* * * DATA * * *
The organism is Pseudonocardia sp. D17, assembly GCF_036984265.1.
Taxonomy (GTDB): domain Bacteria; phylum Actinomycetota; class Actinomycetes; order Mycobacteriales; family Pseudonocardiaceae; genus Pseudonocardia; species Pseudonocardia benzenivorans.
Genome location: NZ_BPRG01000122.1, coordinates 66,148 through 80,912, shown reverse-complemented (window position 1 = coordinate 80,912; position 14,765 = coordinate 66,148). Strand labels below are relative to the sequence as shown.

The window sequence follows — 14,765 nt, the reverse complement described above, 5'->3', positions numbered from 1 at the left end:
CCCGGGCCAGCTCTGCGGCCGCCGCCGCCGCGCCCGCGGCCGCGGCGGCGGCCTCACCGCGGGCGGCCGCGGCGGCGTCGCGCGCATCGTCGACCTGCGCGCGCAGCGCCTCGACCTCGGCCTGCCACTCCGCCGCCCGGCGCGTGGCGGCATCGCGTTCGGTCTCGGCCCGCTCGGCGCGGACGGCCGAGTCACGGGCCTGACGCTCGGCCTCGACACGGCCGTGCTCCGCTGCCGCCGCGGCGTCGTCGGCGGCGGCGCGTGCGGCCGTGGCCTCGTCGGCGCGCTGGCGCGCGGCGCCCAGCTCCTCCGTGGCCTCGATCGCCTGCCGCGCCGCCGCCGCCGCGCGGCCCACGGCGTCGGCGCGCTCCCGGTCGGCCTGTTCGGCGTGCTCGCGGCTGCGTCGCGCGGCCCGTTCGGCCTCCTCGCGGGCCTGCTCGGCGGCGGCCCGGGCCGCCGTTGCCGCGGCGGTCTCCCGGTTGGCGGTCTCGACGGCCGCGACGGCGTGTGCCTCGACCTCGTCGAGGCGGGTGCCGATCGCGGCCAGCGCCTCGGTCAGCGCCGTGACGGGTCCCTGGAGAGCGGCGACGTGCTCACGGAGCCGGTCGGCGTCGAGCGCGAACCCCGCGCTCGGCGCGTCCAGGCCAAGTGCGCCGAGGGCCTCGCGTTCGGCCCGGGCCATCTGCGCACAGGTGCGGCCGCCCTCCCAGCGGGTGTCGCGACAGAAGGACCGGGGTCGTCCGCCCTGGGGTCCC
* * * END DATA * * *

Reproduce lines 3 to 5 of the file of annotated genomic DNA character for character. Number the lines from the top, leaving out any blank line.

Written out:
Genome location: NZ_BPRG01000122.1, coordinates 66,148 through 80,912, shown reverse-complemented (window position 1 = coordinate 80,912; position 14,765 = coordinate 66,148). Strand labels below are relative to the sequence as shown.

The window sequence follows — 14,765 nt, the reverse complement described above, 5'->3', positions numbered from 1 at the left end:
CCCGGGCCAGCTCTGCGGCCGCCGCCGCCGCGCCCGCGGCCGCGGCGGCGGCCTCACCGCGGGCGGCCGCGGCGGCGTCGCGCGCATCGTCGACCTGCGCGCGCAGCGCCTCGACCTCGGCCTGCCACTCCGCCGCCCGGCGCGTGGCGGCATCGCGTTCGGTCTCGGCCCGCTCGGCGCGGACGGCCGAGTCACGGGCCTGACGCTCGGCCTCGACACGGCCGTGCTCCGCTGCCGCCGCGGCGTCGTCGGCGGCGGCGCGTGCGGCCGTGGCCTCGTCGGCGCGCTGGCGCGCGGCGCCCAGCTCCTCCGTGGCCTCGATCGCCTGCCGCGCCGCCGCCGCCGCGCGGCCCACGGCGTCGGCGCGCTCCCGGTCGGCCTGTTCGGCGTGCTCGCGGCTGCGTCGCGCGGCCCGTTCGGCCTCCTCGCGGGCCTGCTCGGCGGCGGCCCGGGCCGCCGTTGCCGCGGCGGTCTCCCGGTTGGCGGTCTCGACGGCCGCGACGGCGTGTGCCTCGACCTCGTCGAGGCGGGTGCCGATCGCGGCCAGCGCCTCGGTCAGCGCCGTGACGGGTCCCTGGAGAGCGGCGACGTGCTCACGGAGCCGGTCGGCGTCGAGCGCGAACCCCGCGCTCGGCGCGTCCAGGCCAAGTGCGCCGAGGGCCTCGCGTTCGGCCCGGGCCATCTGCGCACAGGTGCGGCCGCCCTCCCAGCGGGTGTCGCGACAGAAGGACCGGGGTCGTCCGCCCTGGGGTCCC